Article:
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Clues to a perilous pregnancy.

The development of high blood pressure during pregnancy often serves as the first of preeclampsia and eclampsia. These related conditions constitute the third leading cause of pregnancy-related deaths in the United States, federal researchers determined last year. The same scientists are now homing in on factors -- such as inadequate prenatal care -- that may help identify women at mortal risk from these killers.

Women who suffer from preeclampsia, the milder condition, generally develop high blood pressure and a swelling of the hands and feet. Those who go on to develop eclampsia can also suffer seizures -- and sometimes coma.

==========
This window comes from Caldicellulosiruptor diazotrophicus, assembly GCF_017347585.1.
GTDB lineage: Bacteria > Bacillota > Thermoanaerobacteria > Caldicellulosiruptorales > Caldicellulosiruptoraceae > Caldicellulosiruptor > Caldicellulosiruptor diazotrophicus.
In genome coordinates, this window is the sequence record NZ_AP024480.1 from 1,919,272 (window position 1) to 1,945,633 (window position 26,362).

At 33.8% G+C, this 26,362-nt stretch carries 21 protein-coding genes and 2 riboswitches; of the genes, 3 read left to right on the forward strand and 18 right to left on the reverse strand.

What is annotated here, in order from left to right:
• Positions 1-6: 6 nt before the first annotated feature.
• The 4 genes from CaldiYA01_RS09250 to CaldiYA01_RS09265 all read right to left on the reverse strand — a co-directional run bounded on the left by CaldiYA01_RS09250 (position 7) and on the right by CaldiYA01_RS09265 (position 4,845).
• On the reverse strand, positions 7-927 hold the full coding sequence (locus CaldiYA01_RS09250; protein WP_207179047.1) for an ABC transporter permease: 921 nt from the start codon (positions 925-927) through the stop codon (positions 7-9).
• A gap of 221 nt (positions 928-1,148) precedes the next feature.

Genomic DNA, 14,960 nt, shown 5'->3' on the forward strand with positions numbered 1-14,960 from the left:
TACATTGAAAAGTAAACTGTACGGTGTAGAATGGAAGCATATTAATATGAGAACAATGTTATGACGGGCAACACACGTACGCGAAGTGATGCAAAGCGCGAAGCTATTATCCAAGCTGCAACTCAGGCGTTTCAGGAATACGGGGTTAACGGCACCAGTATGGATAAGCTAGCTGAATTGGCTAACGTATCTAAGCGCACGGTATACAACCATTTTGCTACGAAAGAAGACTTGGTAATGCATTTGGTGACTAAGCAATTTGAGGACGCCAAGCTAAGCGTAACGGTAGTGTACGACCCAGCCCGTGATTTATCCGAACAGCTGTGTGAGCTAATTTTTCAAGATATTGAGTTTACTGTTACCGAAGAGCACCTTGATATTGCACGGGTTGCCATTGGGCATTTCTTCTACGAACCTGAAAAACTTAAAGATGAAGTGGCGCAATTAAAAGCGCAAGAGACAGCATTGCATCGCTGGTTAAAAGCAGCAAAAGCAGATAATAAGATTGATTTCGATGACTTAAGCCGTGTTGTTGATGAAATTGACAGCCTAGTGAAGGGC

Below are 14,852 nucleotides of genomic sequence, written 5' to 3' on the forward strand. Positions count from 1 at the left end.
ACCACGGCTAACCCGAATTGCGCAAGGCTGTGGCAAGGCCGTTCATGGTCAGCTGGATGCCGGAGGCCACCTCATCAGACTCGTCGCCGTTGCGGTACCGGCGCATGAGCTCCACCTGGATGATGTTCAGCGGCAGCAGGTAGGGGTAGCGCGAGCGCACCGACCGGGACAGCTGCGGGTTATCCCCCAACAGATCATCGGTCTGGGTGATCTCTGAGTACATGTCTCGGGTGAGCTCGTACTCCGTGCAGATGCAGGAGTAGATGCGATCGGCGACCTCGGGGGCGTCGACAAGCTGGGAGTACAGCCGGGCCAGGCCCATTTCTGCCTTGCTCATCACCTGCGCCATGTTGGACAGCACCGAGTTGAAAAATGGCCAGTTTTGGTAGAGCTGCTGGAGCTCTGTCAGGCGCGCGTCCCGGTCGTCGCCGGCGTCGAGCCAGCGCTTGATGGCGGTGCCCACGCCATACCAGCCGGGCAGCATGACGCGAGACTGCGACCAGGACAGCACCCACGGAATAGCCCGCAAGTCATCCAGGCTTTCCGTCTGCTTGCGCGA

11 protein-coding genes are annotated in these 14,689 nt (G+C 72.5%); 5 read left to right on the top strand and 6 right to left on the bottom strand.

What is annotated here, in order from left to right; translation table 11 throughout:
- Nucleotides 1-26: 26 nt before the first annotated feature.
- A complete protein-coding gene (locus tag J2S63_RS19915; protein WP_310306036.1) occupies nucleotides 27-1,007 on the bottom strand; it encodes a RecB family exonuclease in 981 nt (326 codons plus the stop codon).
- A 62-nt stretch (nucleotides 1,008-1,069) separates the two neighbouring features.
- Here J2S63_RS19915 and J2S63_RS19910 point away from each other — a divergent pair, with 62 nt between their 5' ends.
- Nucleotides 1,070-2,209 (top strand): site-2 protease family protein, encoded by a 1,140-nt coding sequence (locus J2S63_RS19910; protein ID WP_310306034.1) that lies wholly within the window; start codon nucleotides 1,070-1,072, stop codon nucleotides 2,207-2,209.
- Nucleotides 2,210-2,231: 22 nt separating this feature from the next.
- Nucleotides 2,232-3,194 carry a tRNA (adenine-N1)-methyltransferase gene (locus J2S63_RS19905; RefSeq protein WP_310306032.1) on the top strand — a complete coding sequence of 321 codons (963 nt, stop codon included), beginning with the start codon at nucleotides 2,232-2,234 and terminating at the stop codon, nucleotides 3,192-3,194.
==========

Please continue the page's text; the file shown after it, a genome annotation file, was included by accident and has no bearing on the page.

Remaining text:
After analyzing maternal-mortality data from a large survey of U.S hospitals between 1979 and 1986, Herschel W. Lawson and his colleagues at the Centers for Disease Control in Atlanta discovered that minority women face twice the risk of death from complications of preeclampsia compared with white women with preeclampsia, and run a 60 percent greater risk of death from eclampsia that do white women with this condition.

When the researchers adjusted for age and race, their data revealed that unmarried women with preeclampsia die at twice the rate of their married counterparts. Lawson says his team was also surprised to find that many of the women died of preeclampsia or eclampsia had not received adequate prenatal care. This suggests that some of these deaths might have been prevented, he says.
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Title Annotation:preeclampsia and eclampsia risk factors
Author:Fackelmann, Kathy A.
Publication:Science News
Date:May 18, 1991
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